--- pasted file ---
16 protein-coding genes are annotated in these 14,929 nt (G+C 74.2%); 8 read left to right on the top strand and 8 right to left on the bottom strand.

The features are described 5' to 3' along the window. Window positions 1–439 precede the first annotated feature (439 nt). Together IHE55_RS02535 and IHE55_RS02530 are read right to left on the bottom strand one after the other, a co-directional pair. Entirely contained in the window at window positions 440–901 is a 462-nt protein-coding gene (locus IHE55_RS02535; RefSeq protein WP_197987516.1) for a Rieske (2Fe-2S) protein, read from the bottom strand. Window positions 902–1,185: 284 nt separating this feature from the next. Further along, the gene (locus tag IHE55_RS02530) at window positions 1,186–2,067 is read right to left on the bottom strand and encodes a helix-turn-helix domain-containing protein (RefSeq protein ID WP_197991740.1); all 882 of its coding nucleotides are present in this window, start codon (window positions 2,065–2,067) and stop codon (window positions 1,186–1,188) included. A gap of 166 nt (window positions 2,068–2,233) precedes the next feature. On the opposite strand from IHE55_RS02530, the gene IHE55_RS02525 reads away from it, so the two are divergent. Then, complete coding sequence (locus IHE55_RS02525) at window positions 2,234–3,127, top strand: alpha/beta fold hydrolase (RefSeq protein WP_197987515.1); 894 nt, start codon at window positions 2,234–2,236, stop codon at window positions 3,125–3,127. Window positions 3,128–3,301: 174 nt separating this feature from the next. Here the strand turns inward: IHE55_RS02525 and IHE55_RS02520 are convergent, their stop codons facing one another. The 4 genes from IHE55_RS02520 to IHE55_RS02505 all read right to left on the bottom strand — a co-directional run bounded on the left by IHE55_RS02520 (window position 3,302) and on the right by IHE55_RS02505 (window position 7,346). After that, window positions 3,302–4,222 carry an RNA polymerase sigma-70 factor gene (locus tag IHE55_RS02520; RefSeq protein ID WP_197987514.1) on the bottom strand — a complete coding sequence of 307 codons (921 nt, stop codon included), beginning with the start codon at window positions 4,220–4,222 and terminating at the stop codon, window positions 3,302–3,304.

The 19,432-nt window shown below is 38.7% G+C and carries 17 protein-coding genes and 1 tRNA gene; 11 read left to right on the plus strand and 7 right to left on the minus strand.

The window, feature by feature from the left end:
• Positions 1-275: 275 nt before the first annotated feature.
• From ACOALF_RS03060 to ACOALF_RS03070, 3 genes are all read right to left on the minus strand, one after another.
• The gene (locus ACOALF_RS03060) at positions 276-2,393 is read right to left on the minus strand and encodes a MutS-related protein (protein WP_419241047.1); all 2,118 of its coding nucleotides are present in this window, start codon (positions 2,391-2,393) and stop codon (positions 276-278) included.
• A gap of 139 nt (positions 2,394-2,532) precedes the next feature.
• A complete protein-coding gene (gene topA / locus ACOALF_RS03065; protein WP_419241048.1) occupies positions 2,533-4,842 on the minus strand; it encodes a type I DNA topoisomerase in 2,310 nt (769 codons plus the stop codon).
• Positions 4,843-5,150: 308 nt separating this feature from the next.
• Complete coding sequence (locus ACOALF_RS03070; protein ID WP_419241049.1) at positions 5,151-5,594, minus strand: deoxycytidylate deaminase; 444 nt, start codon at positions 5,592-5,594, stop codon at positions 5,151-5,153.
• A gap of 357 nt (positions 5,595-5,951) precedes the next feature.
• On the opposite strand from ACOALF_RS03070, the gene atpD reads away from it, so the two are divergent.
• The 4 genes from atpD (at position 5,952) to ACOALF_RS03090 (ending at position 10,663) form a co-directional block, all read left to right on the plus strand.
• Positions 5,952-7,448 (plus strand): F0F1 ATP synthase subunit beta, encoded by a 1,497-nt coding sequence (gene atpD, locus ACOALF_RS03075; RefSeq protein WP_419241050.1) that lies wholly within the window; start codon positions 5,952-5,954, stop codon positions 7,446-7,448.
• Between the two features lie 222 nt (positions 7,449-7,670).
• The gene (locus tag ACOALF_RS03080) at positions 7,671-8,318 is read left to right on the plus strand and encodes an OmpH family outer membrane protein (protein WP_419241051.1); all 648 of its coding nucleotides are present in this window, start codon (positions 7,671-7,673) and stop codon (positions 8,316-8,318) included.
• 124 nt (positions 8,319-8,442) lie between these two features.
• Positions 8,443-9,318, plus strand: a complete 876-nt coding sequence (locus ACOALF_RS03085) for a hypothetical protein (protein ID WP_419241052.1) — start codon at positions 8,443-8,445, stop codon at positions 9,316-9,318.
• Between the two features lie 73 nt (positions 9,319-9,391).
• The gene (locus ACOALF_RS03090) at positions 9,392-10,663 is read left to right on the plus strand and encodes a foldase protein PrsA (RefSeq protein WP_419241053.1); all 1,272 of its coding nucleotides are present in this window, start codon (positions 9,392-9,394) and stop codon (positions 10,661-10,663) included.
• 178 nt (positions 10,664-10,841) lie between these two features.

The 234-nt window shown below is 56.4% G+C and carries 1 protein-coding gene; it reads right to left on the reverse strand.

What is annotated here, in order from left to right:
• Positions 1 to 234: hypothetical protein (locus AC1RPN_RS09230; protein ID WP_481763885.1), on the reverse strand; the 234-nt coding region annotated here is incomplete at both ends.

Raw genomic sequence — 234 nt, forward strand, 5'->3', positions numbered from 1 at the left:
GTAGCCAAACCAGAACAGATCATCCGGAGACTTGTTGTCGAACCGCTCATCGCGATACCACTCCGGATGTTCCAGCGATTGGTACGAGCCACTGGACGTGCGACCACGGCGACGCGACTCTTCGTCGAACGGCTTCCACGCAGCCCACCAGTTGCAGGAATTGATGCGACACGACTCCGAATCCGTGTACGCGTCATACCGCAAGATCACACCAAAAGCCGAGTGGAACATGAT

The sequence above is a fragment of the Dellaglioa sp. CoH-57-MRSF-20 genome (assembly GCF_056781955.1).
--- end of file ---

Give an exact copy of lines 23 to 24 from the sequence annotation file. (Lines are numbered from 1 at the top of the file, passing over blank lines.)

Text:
The 234-nt window shown below is 56.4% G+C and carries 1 protein-coding gene; it reads right to left on the reverse strand.

What is annotated here, in order from left to right: